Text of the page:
Knut the great

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Canute the Great, illustration from a medieval manuscript.

Knut the Great ( Danish Knud den Store , English Canute the Great ; * around 995; † November 12, 1035 in Shaftesbury ) was ruler in the 11th century over a Nordic empire that included England , Denmark , Norway and southern Sweden .



Knut came from the Jelling dynasty , which had been the Danish rulers since the 10th century . He was the second son of King Sven Gabelbart and probably Świętosława - called Gunhild in Scandinavian sources - a daughter of the Polish Duke Mieszko I.

Conquest of England

The Anglo-Scandinavian Empire of Canute the Great (1014-1035)
English earldoms around 1025

In 1013 he took part in the invasion of England by his father Sven and was left by him as the commander of the fleet in Gainsborough . When Sven died in early 1014, Knut was his successor in England. Since the English Witan did not recognize his claims to the English throne and recalled his former king Æthelred , he withdrew to Denmark. In the summer of 1015 he returned to England with a large invasion force, with which he went ashore in South Gloucestershire and invaded Wessex . In winter he went north across the Thames and through Mercia , occupied Northumbria and had the Earl Uhtred there killed. In the spring of 1016 he moved back south to attack London with the support of his fleet, where Edmund Ironside ruled after Æthelred's death . Edmund managed to break out of besieged London, but at the end of 1016 he was defeated by Canute in the Battle of Assandun near Ashingdon in Essex and then recognized Knut's rule over England with the exception of Wessex. After Edmund's death in November, this restriction also lapsed and Canute was crowned King of England at Christmas.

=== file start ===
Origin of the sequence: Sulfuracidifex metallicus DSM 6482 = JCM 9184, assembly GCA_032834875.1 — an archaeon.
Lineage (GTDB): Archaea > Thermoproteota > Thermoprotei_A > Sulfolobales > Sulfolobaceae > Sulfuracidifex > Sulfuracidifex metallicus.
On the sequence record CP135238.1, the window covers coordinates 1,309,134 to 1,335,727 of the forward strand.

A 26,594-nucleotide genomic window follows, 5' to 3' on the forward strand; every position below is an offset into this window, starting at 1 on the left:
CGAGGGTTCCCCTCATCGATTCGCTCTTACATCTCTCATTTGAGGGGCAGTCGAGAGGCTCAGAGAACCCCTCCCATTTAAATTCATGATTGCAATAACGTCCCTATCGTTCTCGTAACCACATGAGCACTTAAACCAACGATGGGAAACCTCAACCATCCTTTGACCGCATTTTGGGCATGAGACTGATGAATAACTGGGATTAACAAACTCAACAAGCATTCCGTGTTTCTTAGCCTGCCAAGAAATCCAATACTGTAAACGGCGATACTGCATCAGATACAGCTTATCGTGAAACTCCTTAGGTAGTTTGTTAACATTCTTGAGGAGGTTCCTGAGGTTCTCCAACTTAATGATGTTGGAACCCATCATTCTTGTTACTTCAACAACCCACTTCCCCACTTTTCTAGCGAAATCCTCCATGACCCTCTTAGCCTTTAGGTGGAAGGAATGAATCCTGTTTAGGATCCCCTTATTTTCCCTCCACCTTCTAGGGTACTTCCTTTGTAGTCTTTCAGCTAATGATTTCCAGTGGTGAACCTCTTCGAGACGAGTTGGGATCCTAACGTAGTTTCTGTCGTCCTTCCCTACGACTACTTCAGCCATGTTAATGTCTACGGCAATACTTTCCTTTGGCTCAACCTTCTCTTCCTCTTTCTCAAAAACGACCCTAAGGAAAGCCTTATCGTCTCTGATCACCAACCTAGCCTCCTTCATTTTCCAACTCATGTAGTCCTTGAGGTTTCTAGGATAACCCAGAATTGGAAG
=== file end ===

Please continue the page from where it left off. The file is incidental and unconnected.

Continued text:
In 1017 he married the widow Æthelreds Emma of Normandy in order to consolidate his claim to England. In the same year he divided his territory into the counties of Wessex , Mercia , Northumbria and East Anglia . As Earls he put Erik Håkonsson in Northumbria, Torkjell Høge in East Anglia, Leofric in Mercia and Godwin in Wessex. In 1018 he raised the last Danegeld .

In the spring of 1020 Knut expressed his will to rule in England together with the Catholic Church. The king supported the intention written in the oldest Danish royal charter by promoting church buildings in England. At the same time he arranged for English priests to come to Denmark in order to be able to consolidate the cohesion.

Danish king